Take two people in a quiet room as an example. While there’s a total absence of competing sounds, if one of them were lost in thought, chances are they wouldn’t hear the other person if they tried communicating something to them.
Similarly, an executive may be so focused on their emails or something equally intensive that they miss spoken communication from their teams. This is not a good thing because missed communication sometimes means loss of income opportunities. In other cases, it can lead to threats becoming more real.
When you’re sailing, noise includes not only the sounds of the rushing wind and roaring seas – it also includes distractions in the form of what’s going on in the minds of your crew. I have seen crew members dealing with serious family situations become so lost in their thoughts that they became a danger to the rest of the crew, by not communicating information timely. It was only by checking in with them that we realized what they had been going through. We quickly learned that checking in and caring improved the timeliness of communication.
5 Handy Tips for Better Communication
Here are a few pointers that can help your team develop timely communication:
1. Identify the Team and Know What is on Their Minds
According to an article published in Inc. (July 2016), “the first step to improving communication within a team is to specify just who belongs to that team in the first place. This might sound obvious. But one study found less than 10 percent of 120 surveyed teams were able to correctly identify who was part of their respective teams.”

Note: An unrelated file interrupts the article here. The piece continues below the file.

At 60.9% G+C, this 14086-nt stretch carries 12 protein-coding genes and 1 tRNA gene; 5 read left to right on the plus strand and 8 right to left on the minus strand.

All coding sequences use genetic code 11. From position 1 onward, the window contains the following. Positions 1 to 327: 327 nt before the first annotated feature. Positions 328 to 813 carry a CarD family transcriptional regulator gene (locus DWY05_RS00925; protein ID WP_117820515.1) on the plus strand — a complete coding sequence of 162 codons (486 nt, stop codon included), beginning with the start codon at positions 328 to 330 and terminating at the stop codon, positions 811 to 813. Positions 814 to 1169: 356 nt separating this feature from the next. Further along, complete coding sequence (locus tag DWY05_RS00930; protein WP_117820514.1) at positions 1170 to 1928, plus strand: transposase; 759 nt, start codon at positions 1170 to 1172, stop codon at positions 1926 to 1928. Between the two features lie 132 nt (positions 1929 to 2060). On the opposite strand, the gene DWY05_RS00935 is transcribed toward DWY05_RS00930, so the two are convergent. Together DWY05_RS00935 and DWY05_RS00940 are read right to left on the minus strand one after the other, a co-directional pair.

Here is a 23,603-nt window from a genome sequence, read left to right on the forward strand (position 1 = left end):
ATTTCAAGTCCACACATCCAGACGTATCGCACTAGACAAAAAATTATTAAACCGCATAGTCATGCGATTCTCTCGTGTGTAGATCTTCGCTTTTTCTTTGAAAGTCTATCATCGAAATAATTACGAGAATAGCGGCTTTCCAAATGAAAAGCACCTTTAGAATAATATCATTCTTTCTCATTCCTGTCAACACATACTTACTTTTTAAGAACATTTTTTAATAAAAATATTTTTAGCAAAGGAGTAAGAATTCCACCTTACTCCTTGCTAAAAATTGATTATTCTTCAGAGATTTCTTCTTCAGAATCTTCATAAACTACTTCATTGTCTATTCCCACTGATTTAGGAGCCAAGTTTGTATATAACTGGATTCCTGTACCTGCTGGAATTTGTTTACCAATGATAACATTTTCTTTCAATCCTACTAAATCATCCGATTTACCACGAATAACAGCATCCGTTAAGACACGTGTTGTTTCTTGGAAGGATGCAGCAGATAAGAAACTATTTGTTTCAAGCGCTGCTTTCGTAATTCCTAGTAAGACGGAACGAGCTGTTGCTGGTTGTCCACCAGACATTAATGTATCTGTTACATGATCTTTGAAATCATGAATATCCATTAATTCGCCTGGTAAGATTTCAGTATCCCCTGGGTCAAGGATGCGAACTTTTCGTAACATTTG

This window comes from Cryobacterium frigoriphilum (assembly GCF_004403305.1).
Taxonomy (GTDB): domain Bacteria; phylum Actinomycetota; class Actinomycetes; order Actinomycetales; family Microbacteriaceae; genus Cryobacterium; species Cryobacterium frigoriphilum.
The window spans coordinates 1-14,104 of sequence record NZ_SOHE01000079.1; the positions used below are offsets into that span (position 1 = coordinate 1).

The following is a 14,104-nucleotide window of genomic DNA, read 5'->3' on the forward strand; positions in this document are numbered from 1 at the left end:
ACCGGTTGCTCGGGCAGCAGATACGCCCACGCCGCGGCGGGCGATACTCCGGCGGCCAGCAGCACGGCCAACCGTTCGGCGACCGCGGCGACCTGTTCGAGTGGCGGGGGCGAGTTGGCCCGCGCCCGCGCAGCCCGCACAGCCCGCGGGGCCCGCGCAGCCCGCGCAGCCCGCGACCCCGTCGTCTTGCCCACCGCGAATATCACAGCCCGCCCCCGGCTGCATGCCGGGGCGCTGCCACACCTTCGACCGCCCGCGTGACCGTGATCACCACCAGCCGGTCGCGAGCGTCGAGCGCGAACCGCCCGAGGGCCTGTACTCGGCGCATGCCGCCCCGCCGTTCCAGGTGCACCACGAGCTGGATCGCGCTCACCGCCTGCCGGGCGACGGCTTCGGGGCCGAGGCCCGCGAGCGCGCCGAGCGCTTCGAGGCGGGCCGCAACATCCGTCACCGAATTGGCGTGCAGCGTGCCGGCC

Beyond identifying who is on the team, it is important to clarify each individual’s roles and responsibilities. Take time to learn what is going on in the hearts and lives of the people with these responsibilities. Doing so can help you capitalize on opportunities or avoid danger.
2. Develop and Practice Communication Procedures
Just like tacking a sailboat, outlining procedures for common communication needs will eliminate confusion by providing employees with a clear-cut plan of action.
It is not enough to create these procedures, send out a memo, and call it a day. You must consistently implement these processes for them to facilitate effective communication. Make sure everyone on your team is trained in these procedures and notify staff of any updates as they arise. Repetition and practice are the mother of learning.
3. Establish Your “Captain’s Hour”
At the end of every race – or at the end of every day of sailing during a passage – we do a check-in time where we discuss what went right, what went wrong, and what lessons we learned from the day. We call it “Captain’s Hour.”
As part of your procedures, it is a good idea to provide employees with platforms where they can share project updates, new ideas, questions and concerns, and so on.
4. Encourage Interaction
Time spent chatting by the coffee dispenser is not wasted. It is an investment in building positive relationships between coworkers.
When your team members know and care about each other, they are more likely to collaborate and share honest feedback.
5. Lead by Example
Model the communication styles you want to see by treating employees with respect, providing and asking for honest feedback, and celebrating teamwork. When you lead your team in these, you’re creating an environment that nurtures enhanced productivity, improved morale, and a healthier corporate culture.
Let’s set up a time to review your team’s communication strengths and connections.
There is no better time for that than now. You will be glad you made the investment when you see the improvement in timely communication.